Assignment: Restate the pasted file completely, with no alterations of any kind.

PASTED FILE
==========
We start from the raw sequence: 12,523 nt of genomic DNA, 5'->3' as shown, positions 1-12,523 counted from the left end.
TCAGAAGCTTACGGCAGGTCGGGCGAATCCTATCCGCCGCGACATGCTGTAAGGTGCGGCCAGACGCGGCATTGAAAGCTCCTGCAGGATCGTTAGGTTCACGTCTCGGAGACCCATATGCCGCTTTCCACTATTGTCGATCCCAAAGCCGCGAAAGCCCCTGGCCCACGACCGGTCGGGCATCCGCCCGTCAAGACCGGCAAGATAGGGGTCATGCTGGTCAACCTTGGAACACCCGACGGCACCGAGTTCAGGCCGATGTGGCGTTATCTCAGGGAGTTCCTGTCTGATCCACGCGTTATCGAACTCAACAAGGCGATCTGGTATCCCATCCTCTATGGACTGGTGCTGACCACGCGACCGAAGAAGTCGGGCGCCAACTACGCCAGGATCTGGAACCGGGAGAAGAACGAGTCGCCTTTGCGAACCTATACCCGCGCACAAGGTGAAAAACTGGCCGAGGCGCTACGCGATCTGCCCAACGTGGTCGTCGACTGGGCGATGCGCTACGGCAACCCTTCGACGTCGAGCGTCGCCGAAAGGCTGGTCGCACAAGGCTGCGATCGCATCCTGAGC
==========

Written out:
We start from the raw sequence: 12,523 nt of genomic DNA, 5'->3' as shown, positions 1-12,523 counted from the left end.
TCAGAAGCTTACGGCAGGTCGGGCGAATCCTATCCGCCGCGACATGCTGTAAGGTGCGGCCAGACGCGGCATTGAAAGCTCCTGCAGGATCGTTAGGTTCACGTCTCGGAGACCCATATGCCGCTTTCCACTATTGTCGATCCCAAAGCCGCGAAAGCCCCTGGCCCACGACCGGTCGGGCATCCGCCCGTCAAGACCGGCAAGATAGGGGTCATGCTGGTCAACCTTGGAACACCCGACGGCACCGAGTTCAGGCCGATGTGGCGTTATCTCAGGGAGTTCCTGTCTGATCCACGCGTTATCGAACTCAACAAGGCGATCTGGTATCCCATCCTCTATGGACTGGTGCTGACCACGCGACCGAAGAAGTCGGGCGCCAACTACGCCAGGATCTGGAACCGGGAGAAGAACGAGTCGCCTTTGCGAACCTATACCCGCGCACAAGGTGAAAAACTGGCCGAGGCGCTACGCGATCTGCCCAACGTGGTCGTCGACTGGGCGATGCGCTACGGCAACCCTTCGACGTCGAGCGTCGCCGAAAGGCTGGTCGCACAAGGCTGCGATCGCATCCTGAGC